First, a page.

As purely an example, take IEC 62109-1, it provides this table of possible remedies for moving to a lower degree. If you are currently at 3, then the red box shows how to move down to 2 or 1.

Pollution Degree Reduction

Essentially this boils down to either using an IP rated enclosure of suitably high protection, or applying a conformal coating. An IP5X or IPX7 enclosure would reduce the pollution degree to level 2. This would bring down your creepage requirements 0.04mm for PCBs or 0.5mm for other insulators. This is good enough for most components.

Conformal coatings are essentailly like a lacquer applied over the board. These act as water and/or dust barriers which insulate any exposed metal from the outside conditions. With suitable coating you can bring down the pollution degree to level 1, giving creepage of 0.025mm on PCBs or 0.08mm for other insulators.

Note that the above applies specifically to that standard. Other standards may have different requirements, so you should check what standard you are trying to conform to. The online calculator you posted in the comments appears to use UL60950-1 or IEC 62368-1 for example.

  • \$\begingroup\$ I'm almost certain I can't use an IP-rated enclosure, as I have exposed components. Meeting IP5x might work, though (won't be certified). IOW, keep it clean, monitor for dust and/or condensation, and don't worry so much? For conformal coatings, I guess getting under components isn't an issue, because the idea is to prevent contaminants from getting in? \$\endgroup\$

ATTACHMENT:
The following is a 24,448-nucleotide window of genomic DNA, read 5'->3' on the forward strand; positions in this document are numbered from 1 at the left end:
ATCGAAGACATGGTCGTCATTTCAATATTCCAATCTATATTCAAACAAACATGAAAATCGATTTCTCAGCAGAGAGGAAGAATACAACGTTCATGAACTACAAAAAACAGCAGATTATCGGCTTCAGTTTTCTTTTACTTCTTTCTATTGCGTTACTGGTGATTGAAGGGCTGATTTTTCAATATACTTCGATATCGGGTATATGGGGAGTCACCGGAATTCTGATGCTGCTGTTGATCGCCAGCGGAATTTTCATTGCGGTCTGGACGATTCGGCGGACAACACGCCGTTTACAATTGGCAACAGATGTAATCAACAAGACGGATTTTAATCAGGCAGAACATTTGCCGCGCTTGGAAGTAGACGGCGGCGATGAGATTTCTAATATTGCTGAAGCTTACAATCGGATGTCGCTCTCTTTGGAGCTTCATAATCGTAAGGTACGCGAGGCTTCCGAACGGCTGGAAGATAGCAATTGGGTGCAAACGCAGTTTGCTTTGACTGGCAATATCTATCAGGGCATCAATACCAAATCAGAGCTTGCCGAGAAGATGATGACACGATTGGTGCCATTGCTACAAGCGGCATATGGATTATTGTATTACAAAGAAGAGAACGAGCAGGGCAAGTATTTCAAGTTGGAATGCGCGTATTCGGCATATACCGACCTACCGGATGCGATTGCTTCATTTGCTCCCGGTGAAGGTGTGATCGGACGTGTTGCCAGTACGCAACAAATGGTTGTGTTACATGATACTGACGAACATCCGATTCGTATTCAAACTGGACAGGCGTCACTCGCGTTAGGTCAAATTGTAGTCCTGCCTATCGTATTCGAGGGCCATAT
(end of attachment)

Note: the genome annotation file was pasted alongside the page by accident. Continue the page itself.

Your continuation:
– Matthew
    Feb 2 at 20:06
  • 1
    \$\begingroup\$ @Matthew yes, for conformal you don't need to worry about getting under things, just coating the exposed metal. Anything under the coating is effectively inside is own local environment with lower pollution degree (same as anything under solder mask) \$\endgroup\$ Feb 2 at 20:21

I think you may be misunderstanding the point of creepage distance. It doesn't mean that every component must be spaced that much. It only applies to the space between two conductors at a significantly different voltage. I suspect that the pins of your IC are not experiencing a large voltage difference, so creepage distance is not an issue there.

If your product is connected to the AC power, then creepage distance is only an issue in the circuits connected directly to the AC power, and between those circuits and the low voltage circuit.

If your circuit is completely low voltage, creepage distance is not an issue.

  • \$\begingroup\$ "It only applies to the space between two conductors at a significantly different voltage." Besides that I believe I do have 12V differences in some of the relevant places... 1mm is the minimum creepage to meet spec, at any voltage, even 1V. \$\endgroup\$
    – Matthew
    Feb 2 at 20:23

Your Answer

By clicking “Post Your Answer”, you agree to our terms of service, privacy policy and cookie policy

Not the answer you're looking for? Browse other questions tagged or ask your own question.